10 Points: Texas Tech Survives Against Kansas, 30-20


Lets make this clear: Kansas, for all intents and purposes, should have won this game.

Throughout the last decade Texas Tech has displayed the uncanny habit of playing down to their competition in at least a game or two every season. Unfortunately, that habit reared its ugly head again when the Red Raiders took on a young, injury-strewn, and ultimately winless Kansas Jayhawk team.

Texas Tech’s explosive offense sputtered throughout the game, never quite finding its gear, and at times seemed unable to move the ball against a Jayhawk defense that had given up 66 points a week prior. The effort was disappointing across the board; dropped passes and ridiculous penalties killed any offensive momentum Texas Tech was able to muster. Patrick Mahomes also seemed to struggle at times, particularly when forcing plays as the offense bogged down later in the game. The sophomore quarterback would throw for 359 yards on 30 of 51 passing attempts, including one touchdown and an interception.

The defensive performance also left much to be desired as they seemed to implode in the second half of the game. The first half was a bit of a mixed bag; Kansas was held scoreless, but that was more a result of the Jayhawk’s kicking ineptitude rather than a lock-down performance by Texas Tech. Jah’ Shawn Johnson’s pick-six would ultimately seal the deal for Texas Tech but only came after Kansas battled back to within a single possession with about five minutes left in the game. David Gibbs’ defense has been solid in their second half performances so far this year; however the unit never wore down as the offense was unable to sustain possession.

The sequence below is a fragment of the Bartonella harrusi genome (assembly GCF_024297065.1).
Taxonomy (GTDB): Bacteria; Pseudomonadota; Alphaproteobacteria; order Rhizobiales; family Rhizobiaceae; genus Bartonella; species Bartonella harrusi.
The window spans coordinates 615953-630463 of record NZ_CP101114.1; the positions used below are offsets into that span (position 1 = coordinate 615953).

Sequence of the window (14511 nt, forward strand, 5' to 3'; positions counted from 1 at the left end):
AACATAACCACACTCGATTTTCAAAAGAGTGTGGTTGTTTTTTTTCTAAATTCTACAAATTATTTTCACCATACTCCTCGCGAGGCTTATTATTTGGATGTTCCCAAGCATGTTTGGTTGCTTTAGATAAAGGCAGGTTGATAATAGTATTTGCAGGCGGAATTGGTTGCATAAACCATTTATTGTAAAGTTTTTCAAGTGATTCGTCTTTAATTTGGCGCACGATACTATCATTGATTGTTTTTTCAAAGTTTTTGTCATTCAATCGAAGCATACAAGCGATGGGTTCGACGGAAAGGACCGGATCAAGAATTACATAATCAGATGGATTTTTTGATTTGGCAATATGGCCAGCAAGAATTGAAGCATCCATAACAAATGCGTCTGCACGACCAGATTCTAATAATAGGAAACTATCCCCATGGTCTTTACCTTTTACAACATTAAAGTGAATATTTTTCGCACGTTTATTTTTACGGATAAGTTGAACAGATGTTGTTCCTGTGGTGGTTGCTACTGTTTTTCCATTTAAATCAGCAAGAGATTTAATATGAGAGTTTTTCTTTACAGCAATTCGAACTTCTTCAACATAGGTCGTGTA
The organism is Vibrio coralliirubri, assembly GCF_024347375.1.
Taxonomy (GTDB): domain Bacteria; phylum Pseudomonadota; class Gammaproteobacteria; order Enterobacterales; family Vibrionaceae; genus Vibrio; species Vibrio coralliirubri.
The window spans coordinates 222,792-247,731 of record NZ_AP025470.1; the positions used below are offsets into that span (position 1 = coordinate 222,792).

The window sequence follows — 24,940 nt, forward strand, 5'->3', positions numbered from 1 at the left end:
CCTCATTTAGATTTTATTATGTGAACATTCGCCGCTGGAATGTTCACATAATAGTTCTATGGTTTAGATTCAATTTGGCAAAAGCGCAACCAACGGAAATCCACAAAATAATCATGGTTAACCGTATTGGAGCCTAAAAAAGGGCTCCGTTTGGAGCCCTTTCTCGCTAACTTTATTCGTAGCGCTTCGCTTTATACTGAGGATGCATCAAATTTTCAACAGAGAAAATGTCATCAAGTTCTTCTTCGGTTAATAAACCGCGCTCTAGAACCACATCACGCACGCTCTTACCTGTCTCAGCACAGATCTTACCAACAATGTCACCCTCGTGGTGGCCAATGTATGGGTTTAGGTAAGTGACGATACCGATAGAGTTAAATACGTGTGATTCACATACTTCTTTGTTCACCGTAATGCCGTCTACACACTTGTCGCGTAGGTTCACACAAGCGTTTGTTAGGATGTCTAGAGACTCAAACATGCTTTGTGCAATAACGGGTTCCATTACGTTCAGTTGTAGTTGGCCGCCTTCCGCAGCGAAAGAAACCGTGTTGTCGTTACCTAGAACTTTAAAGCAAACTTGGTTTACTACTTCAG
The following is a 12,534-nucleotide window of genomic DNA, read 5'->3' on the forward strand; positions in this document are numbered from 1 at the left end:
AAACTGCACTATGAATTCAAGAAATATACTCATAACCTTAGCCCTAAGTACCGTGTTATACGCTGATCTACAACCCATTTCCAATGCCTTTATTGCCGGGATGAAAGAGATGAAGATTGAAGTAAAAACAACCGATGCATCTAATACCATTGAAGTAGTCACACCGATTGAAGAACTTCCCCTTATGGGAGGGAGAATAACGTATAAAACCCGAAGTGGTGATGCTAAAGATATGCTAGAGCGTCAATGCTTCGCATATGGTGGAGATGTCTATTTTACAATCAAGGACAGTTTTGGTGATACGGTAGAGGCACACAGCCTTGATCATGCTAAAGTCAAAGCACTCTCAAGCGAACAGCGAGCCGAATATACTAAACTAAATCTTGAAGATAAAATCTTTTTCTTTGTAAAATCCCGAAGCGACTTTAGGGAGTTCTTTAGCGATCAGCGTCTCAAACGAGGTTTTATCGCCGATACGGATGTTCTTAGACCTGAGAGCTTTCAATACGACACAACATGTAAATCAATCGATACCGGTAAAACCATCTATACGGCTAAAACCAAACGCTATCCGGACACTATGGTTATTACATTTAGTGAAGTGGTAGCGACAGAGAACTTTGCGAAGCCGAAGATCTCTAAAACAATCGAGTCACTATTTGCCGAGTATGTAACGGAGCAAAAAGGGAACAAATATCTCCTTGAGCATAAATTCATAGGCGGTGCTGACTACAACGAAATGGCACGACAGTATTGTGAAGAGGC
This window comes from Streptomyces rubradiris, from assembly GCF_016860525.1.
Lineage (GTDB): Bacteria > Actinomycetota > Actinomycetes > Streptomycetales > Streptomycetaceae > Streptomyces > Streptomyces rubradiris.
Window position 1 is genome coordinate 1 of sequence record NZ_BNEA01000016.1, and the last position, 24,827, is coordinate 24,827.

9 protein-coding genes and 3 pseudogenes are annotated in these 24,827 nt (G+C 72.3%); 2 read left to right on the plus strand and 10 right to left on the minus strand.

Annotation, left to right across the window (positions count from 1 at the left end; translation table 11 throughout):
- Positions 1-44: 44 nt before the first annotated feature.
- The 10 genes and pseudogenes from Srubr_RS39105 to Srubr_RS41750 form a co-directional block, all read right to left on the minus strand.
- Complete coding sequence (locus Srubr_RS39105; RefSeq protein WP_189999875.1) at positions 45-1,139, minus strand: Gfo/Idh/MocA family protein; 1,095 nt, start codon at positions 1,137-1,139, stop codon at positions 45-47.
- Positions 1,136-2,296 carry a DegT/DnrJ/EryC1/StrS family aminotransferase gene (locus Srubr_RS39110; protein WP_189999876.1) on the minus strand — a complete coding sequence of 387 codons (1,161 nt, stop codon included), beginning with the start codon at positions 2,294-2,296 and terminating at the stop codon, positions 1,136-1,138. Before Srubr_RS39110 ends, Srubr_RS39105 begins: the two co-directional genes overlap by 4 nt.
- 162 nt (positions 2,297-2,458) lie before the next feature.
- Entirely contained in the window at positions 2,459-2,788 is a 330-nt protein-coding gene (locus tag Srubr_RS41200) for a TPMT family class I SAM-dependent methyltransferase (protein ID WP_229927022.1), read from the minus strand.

Ultimately, the good guys would pull out a victory behind Johnson’s pick-six. The Red Raiders would also generate 584 yards of offense and never trailed in the competition. However, Texas Tech never put the Jayhawks away in a game that was supposed to be a glorified scrimmage. The team as a whole slept-walked for the majority of the first half, which makes it even more unbelievable that they somehow managed to score 20 points. Whether it be the 11:00 a.m. kickoff time, or the opponent they were facing, Texas Tech should have no excuse for their disappointing team performance on Saturday.

10 Points from Texas Tech vs. Kansas:

  1. Offensive Implosion — Mahomes’ performance against Kansas left a lot to be desired; however his shoddy play only seemed to come as a result of the lackluster effort around him. The offensive line struggled, particularly after Le’ Raven Clark’s departure due to injury. Meanwhile, the receivers and running backs struggled with dropped passes for the entirety of the game. However, when they did manage to haul in a pass, they seemed unable to maintain that possession. Texas Tech’s was essentially their own worst enemy on offense.
  2. Penalties — Jared Kaster’s chop-block along with later holding calls on the offensive line would wipe out any momentum Texas Tech had garnered in the second half. The aforementioned struggle on offense was augmented by Texas Tech’s self-inflicted penalties.